Apple Warns iPhone Users of ‘Mercenary Spyware’ Attack in 92 Countries


Apple has warned users in several countries that they might have been the target of a mercenary spyware attack. The alert was issued to iPhone owners in 92 countries and the company has not attributed these attacks to specific groups and has not revealed a list of countries where users were alerted. Meanwhile, the iPhone maker has also updated its support document with details on how these threat notifications work, along with information for users who might have been targeted by mercenary spyware attacks.

The company has warned users in 92 countries that their iPhone might have been targeted with mercenary spyware. “Apple detected that you are being targeted by a mercenary spyware attack that is trying to remotely compromise the iPhone associated with your Apple ID -xxx-,” the company says in the email sent out to users on April 10 at 12pm PT (12:30am IST on Thursday) viewed by Gadgets 360.

The email informs users asks users to take the warning seriously, adding that that Apple has “high confidence” in the warning — even though it is never possible to achieve absolute certainty when detecting such attacks. Apple’s email also states that it has notified users in 150 countries to date, and the company does not attribute these targeted spyware attacks — including those using software like Pegasus developed by NSO Group — to specific attackers or geographic regions.

Apple has advised users who received the threat notification email to enable Lockdown Mode on their iPhone — a special mode that reduces the avenues for spyware attacks by disabling several features. Users are also advised to update to iOS 17.4.1 and keep other devices, messaging, and cloud apps updated. Users targeted by mercenary spyware are also advised by Apple to enlist expert guidance.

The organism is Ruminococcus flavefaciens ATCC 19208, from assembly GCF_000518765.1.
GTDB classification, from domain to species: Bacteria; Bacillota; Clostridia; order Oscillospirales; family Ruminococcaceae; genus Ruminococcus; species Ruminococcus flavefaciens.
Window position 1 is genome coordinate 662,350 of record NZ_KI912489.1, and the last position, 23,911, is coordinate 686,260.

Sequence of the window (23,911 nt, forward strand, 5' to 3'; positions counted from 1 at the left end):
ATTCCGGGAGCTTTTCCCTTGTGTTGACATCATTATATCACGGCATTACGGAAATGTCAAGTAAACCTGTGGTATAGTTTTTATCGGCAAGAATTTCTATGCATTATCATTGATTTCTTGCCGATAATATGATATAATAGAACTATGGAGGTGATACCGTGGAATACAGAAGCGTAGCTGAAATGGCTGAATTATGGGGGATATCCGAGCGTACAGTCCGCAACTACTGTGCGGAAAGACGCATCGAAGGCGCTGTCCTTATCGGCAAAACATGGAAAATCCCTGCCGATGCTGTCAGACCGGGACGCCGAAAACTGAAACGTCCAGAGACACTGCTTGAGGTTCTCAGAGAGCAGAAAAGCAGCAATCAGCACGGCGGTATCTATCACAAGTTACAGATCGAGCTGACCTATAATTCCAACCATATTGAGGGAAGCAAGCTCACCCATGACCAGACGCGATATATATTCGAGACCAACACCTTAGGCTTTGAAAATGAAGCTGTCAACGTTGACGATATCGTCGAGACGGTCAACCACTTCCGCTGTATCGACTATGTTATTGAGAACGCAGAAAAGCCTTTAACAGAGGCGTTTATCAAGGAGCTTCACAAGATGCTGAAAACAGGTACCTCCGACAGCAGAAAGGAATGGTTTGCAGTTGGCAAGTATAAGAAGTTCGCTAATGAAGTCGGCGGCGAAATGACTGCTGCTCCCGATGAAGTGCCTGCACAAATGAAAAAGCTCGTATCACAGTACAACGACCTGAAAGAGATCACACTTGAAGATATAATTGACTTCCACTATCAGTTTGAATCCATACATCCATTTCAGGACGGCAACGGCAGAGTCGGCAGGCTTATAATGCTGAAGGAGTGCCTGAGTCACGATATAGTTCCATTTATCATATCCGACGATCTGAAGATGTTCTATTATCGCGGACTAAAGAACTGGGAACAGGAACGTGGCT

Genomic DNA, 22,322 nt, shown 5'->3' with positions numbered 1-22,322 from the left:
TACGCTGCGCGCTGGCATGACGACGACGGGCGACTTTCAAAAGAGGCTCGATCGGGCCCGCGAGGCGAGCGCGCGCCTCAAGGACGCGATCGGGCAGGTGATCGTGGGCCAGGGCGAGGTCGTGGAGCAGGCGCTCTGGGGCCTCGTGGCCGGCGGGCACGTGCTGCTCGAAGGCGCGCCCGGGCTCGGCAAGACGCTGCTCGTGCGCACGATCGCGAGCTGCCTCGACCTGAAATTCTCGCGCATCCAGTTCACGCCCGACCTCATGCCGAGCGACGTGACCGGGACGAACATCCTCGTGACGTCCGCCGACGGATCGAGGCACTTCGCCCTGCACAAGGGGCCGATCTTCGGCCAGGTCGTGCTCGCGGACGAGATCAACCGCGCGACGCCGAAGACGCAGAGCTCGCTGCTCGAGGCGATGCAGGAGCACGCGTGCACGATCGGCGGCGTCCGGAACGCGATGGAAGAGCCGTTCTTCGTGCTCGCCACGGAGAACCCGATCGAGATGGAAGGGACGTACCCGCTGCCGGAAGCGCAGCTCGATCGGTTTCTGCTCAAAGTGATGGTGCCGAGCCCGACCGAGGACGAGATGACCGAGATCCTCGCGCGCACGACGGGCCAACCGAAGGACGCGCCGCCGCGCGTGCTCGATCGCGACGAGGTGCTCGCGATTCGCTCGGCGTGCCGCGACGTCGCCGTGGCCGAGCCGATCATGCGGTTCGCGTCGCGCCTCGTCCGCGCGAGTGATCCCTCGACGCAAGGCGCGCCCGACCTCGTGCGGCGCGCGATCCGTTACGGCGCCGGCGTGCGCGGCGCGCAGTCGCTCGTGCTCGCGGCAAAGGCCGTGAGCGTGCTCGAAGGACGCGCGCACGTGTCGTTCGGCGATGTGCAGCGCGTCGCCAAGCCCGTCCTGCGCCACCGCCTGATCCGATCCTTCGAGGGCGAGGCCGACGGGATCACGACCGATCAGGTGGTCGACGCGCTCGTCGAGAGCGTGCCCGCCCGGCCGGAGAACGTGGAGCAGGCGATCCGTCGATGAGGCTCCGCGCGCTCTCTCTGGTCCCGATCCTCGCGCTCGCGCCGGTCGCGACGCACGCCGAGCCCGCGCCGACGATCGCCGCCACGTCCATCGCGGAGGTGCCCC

An example of the threat notification displayed on the Apple ID website
Photo Credit: Apple


The company also updated its support document related to threat notifications on Wednesday, explaining how these mercenary spyware attacks work. Once the company detects activity that appears to be consistent with a mercenary attack, it sends an email and iMessage notification to users on their Apple ID-associated email and phone numbers, respectively. Users who sign in to the Apple ID website will also see a Threat Notification banner at the top of the page, according to the support document.

Apple’s threat notifications support page also informs users that Apple threat notifications never ask users to click links, open files, install apps, and send their Apple ID password or verification code over the phone or via email, to protect them from fraudulent emails pretending to originate from Apple — the latest threat notification doesn’t include clickable links and asks users to type in addresses that are separated by spaces.

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